Majority Leader Schumer Floor Remarks On Republican Obstruction Of The John R. Lewis Voting Rights Advancement ActNovember 4, 2021
Washington, D.C. – Senate Majority Leader Chuck Schumer (D-NY) today spoke on the Senate floor regarding the Republican obstruction of John R. Lewis Voting Rights Advancement Act and vowed to continue fighting to defend democracy. Below are Senator Schumer’s remarks, which can also be viewed here:
Yesterday was a sad day in the Senate, because for the fourth time this year the Senate had an opportunity to begin debate on the right to vote.
But yet again, virtually every Senate Republican denied the Senate a chance to act as the world’s greatest deliberative body. They filibustered the mere opportunity to debate an issue that has a long, bipartisan history in the Senate.
There was one bright note, one brave, courageous exception. I want to thank my colleague the Senator from Alaska, Senator Murkowski, for voting in favor of beginning debate on the John Lewis Voting Rights Advancement Act. And I thank my Democratic colleagues—so many, but particularly Senators Leahy and Durbin—for spending weeks working with her to find a compromise.
Senate Democrats want to find a bipartisan way forward on the issue of voting rights. That’s why we worked with Senator Murkowski.
But ultimately it is up to Republicans to come to the table and join us.
We have been trying to convince them for months—for months. This has not been a rush.
We have offered four reasonable proposals in an attempt to merely begin debate—in June, in August, in October, and now here in November. At no point did we call on Republicans to support our policies only, just agree to deliberate, say what you think, and—maybe—we could have come to an agreement on something so important, as the Senate has always done in the past on this issue, bipartisan.
Off the floor, we held public hearings, numerous group discussions, and countless one-on-one meetings with the other side, including talks led by no less than seven Senate Democrats: Senators Manchin, Kaine, Tester, King, Durbin, Klobuchar, Leahy. And there were more I’m sure.
At virtually every turn, we have been met with resistance. What has happened to the Party of Lincoln? What has happened to that noble, noble view that voting rights is important on both sides of the aisle?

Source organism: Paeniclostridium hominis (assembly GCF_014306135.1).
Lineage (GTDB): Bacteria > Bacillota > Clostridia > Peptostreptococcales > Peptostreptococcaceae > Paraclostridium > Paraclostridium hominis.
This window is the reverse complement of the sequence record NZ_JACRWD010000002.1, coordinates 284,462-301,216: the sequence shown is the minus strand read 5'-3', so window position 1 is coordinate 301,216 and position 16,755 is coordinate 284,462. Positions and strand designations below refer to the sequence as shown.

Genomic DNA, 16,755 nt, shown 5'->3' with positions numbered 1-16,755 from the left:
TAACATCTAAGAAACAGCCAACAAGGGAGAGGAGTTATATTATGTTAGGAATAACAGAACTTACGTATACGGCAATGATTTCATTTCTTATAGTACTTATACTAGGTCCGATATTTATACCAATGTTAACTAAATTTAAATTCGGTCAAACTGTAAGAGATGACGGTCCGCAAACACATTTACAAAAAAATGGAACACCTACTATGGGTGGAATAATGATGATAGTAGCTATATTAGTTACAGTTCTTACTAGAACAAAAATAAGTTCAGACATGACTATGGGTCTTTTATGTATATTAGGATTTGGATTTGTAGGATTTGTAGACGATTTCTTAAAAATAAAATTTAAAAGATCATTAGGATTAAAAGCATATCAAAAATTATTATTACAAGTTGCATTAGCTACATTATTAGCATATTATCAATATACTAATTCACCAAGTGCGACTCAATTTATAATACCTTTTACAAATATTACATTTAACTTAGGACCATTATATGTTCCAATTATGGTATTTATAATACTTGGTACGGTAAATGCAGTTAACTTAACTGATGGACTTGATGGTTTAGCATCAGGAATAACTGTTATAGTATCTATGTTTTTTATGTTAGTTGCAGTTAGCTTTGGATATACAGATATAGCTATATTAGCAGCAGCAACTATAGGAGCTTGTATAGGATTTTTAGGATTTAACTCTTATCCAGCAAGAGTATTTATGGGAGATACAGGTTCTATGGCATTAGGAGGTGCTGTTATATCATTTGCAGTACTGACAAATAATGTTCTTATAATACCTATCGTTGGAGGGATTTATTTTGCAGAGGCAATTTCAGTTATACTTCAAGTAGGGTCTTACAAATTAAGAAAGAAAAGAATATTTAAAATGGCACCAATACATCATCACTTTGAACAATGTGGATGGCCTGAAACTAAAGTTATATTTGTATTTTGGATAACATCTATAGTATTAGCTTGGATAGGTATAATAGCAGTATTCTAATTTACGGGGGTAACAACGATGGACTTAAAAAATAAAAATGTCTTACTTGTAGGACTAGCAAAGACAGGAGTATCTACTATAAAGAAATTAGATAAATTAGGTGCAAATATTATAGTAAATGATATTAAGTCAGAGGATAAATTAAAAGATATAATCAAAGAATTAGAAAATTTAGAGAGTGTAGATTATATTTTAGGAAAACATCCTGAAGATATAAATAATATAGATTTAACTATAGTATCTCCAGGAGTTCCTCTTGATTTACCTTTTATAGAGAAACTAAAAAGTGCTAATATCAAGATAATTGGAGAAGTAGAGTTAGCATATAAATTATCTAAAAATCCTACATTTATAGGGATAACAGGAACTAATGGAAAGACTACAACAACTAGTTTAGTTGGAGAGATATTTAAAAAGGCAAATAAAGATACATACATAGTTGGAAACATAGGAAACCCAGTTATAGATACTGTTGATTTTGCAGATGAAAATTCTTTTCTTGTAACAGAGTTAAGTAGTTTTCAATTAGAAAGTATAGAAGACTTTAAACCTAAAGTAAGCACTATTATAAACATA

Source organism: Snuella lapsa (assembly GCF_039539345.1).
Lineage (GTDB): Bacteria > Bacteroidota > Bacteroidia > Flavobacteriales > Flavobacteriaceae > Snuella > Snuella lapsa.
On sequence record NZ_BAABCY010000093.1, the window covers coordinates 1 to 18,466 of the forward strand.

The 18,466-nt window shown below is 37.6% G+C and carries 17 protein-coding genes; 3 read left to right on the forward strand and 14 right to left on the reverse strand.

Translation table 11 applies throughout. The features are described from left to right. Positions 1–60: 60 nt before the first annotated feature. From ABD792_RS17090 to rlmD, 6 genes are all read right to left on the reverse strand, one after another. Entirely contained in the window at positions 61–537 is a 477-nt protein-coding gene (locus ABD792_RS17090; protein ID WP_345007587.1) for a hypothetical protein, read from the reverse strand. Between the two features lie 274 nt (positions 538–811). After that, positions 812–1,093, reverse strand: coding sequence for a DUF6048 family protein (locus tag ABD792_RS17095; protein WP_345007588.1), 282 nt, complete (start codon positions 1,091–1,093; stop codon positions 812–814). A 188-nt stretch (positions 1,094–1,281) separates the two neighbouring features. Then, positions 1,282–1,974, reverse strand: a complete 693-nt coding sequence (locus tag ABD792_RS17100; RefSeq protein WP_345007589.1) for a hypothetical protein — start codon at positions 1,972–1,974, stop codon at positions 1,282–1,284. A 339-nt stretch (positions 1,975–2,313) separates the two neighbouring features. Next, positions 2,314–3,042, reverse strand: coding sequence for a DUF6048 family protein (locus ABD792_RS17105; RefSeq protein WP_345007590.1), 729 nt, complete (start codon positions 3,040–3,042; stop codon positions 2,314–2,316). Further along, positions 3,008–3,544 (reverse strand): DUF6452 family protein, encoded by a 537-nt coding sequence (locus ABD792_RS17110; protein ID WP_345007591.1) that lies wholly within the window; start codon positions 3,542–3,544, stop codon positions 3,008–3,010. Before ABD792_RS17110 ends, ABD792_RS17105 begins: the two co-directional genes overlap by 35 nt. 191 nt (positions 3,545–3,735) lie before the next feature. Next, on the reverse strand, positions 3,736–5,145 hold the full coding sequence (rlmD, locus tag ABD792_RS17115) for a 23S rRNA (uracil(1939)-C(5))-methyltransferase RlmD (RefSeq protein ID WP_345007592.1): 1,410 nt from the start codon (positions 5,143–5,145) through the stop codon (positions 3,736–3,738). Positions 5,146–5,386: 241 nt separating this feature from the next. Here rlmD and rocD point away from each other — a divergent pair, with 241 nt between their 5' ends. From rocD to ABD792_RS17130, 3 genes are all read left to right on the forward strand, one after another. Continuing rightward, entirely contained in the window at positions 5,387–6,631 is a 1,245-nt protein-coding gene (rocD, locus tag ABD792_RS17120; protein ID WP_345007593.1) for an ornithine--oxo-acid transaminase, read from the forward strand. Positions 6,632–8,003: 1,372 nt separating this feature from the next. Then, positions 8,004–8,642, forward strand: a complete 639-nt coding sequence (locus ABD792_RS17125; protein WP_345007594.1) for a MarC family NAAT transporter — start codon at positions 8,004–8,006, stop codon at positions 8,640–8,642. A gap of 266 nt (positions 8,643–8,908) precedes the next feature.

The Senate is capable of far more than what we have seen from our Republican colleagues on voting rights. Throughout our history our predecessors used regular order, debate, and compromise to pass transformative legislation: Social Security, Medicare, Medicaid, the Civil Rights Act, and of course the Voting Rights Act.
But anyone who has served in this chamber over recent years knows that the gears of the Senate have become stiff and slow to turn. Who thinks that the original Social Security Act would have passed this partisan chamber today? Or any New Deal legislation? If we were trying to create Medicare from scratch in 2021, who thinks that it would have survived a filibuster?
The same chamber responsible for those great, noble accomplishments in the past must be restored so it can take action in the modern era.
As I said a few weeks ago, I believe the Senate needs to be restored to its rightful status as the world’s greatest deliberative body.
Debate is central to this chamber’s character. But so is governing. So is taking action, when required, after debate has run its due course.
The fight is far from over. Democrats will explore alternative paths to restore the Senate so it does what its framers intended: debate, deliberate, comprise, and vote.
Just because Republicans will not join us to defend our democracy doesn’t mean Democrats will stop fighting. It’s too important. Even if it means going at it alone, we will continue to fight for voting rights and find an alternative path forward, to get the Senate working again to protect our fundamental liberties as citizens.